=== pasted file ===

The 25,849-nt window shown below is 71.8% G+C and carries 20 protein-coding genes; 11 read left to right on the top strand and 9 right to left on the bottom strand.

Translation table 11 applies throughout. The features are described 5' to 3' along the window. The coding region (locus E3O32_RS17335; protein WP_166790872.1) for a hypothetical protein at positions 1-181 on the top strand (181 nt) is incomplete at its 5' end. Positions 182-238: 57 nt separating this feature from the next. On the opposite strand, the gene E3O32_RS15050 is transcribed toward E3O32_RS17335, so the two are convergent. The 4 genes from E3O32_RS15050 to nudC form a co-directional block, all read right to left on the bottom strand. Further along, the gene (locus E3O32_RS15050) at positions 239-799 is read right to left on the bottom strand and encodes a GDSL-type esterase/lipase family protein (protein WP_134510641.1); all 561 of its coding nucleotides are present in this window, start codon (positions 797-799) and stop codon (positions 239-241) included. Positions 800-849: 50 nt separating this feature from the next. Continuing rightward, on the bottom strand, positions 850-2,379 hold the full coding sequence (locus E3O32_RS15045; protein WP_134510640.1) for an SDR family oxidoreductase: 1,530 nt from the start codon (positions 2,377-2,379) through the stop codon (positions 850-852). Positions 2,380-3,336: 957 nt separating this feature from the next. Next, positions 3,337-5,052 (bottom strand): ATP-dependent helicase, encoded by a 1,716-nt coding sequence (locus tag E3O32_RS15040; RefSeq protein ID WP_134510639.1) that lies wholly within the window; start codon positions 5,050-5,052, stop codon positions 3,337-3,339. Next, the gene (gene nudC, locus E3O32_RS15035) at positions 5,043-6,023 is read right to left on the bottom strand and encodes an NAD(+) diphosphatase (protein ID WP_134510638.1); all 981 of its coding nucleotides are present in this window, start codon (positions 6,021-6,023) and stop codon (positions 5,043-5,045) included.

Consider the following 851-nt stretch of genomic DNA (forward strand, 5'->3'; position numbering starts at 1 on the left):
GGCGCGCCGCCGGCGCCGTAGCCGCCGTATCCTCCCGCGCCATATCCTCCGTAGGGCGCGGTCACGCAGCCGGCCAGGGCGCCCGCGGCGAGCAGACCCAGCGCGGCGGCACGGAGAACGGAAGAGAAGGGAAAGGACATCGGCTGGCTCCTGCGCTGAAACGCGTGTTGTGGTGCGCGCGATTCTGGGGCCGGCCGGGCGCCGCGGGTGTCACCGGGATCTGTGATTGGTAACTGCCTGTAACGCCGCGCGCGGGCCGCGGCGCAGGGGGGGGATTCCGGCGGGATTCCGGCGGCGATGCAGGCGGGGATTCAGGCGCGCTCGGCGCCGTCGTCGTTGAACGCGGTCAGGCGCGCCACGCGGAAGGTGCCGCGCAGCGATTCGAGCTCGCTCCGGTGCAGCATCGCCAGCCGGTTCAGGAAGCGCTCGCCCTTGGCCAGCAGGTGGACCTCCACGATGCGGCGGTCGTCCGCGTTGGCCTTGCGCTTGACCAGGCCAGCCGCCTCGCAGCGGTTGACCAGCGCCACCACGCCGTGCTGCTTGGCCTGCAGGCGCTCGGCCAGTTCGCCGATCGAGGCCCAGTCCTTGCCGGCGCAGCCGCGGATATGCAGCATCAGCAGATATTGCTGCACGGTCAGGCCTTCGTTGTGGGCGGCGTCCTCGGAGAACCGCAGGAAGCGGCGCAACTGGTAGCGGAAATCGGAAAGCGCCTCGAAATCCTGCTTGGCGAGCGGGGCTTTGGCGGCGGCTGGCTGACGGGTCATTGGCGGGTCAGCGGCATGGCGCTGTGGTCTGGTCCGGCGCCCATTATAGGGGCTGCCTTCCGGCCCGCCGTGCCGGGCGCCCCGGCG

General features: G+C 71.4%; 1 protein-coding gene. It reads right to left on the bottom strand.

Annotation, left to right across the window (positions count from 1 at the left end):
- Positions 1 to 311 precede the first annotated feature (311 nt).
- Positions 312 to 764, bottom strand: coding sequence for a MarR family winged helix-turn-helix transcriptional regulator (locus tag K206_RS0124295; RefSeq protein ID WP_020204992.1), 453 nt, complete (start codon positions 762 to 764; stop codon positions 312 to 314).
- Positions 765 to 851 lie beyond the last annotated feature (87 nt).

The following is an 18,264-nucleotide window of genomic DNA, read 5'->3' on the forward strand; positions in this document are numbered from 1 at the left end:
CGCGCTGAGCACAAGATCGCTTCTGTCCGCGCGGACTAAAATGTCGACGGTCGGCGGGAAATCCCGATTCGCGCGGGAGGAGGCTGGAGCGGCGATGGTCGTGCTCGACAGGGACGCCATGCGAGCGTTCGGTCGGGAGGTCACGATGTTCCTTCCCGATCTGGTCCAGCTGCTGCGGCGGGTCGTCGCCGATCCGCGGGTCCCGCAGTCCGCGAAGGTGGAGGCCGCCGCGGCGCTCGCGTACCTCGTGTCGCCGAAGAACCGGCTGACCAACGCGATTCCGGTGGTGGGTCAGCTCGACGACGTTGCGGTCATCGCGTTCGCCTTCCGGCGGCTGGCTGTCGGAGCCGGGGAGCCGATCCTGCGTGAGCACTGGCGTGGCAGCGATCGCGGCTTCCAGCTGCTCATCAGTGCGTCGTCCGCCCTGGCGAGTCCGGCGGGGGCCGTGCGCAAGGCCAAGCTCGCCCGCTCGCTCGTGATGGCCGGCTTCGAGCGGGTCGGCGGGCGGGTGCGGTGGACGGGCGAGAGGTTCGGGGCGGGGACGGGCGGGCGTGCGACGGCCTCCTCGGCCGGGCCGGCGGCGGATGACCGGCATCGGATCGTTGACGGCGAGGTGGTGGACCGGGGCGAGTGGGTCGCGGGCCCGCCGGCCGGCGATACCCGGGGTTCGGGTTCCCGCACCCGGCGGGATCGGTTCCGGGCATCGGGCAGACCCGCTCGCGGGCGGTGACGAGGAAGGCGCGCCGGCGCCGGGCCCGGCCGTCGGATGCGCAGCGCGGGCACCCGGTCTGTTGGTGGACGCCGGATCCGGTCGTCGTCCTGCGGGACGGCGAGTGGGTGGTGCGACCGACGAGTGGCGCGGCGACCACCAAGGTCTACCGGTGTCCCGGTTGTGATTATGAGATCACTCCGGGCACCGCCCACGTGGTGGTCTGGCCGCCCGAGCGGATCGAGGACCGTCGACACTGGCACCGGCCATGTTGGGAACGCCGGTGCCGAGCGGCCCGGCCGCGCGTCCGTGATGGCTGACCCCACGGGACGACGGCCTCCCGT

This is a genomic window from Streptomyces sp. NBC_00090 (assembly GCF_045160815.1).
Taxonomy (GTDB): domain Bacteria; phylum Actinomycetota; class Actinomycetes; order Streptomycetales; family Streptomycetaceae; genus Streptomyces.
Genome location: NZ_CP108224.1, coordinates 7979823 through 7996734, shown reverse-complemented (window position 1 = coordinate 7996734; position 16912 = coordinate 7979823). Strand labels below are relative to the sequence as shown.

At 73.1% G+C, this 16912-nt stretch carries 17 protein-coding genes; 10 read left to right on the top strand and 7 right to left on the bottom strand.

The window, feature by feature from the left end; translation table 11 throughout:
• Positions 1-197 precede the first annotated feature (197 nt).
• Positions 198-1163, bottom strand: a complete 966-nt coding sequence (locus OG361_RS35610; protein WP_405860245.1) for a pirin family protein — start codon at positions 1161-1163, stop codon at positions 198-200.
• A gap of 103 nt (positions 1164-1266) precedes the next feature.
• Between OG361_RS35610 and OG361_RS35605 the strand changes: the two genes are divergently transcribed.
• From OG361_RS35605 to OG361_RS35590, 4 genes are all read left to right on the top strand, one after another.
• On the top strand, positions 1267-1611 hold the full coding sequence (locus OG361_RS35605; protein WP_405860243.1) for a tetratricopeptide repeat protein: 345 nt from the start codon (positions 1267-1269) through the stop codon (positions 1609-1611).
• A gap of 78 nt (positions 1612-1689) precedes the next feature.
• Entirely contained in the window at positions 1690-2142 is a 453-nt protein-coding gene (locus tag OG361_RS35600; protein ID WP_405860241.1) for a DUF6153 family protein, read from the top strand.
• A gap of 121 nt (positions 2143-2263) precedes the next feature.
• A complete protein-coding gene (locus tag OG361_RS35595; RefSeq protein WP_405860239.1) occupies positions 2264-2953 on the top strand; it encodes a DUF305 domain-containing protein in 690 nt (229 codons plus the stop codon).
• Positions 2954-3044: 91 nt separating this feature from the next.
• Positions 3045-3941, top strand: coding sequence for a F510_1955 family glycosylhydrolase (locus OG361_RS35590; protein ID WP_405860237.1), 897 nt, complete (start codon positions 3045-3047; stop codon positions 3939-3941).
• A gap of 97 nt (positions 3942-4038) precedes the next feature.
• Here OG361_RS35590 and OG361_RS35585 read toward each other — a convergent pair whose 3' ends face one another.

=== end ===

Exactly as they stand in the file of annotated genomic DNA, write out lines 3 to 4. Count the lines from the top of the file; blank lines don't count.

Consider the following 851-nt stretch of genomic DNA (forward strand, 5'->3'; position numbering starts at 1 on the left):
GGCGCGCCGCCGGCGCCGTAGCCGCCGTATCCTCCCGCGCCATATCCTCCGTAGGGCGCGGTCACGCAGCCGGCCAGGGCGCCCGCGGCGAGCAGACCCAGCGCGGCGGCACGGAGAACGGAAGAGAAGGGAAAGGACATCGGCTGGCTCCTGCGCTGAAACGCGTGTTGTGGTGCGCGCGATTCTGGGGCCGGCCGGGCGCCGCGGGTGTCACCGGGATCTGTGATTGGTAACTGCCTGTAACGCCGCGCGCGGGCCGCGGCGCAGGGGGGGGATTCCGGCGGGATTCCGGCGGCGATGCAGGCGGGGATTCAGGCGCGCTCGGCGCCGTCGTCGTTGAACGCGGTCAGGCGCGCCACGCGGAAGGTGCCGCGCAGCGATTCGAGCTCGCTCCGGTGCAGCATCGCCAGCCGGTTCAGGAAGCGCTCGCCCTTGGCCAGCAGGTGGACCTCCACGATGCGGCGGTCGTCCGCGTTGGCCTTGCGCTTGACCAGGCCAGCCGCCTCGCAGCGGTTGACCAGCGCCACCACGCCGTGCTGCTTGGCCTGCAGGCGCTCGGCCAGTTCGCCGATCGAGGCCCAGTCCTTGCCGGCGCAGCCGCGGATATGCAGCATCAGCAGATATTGCTGCACGGTCAGGCCTTCGTTGTGGGCGGCGTCCTCGGAGAACCGCAGGAAGCGGCGCAACTGGTAGCGGAAATCGGAAAGCGCCTCGAAATCCTGCTTGGCGAGCGGGGCTTTGGCGGCGGCTGGCTGACGGGTCATTGGCGGGTCAGCGGCATGGCGCTGTGGTCTGGTCCGGCGCCCATTATAGGGGCTGCCTTCCGGCCCGCCGTGCCGGGCGCCCCGGCG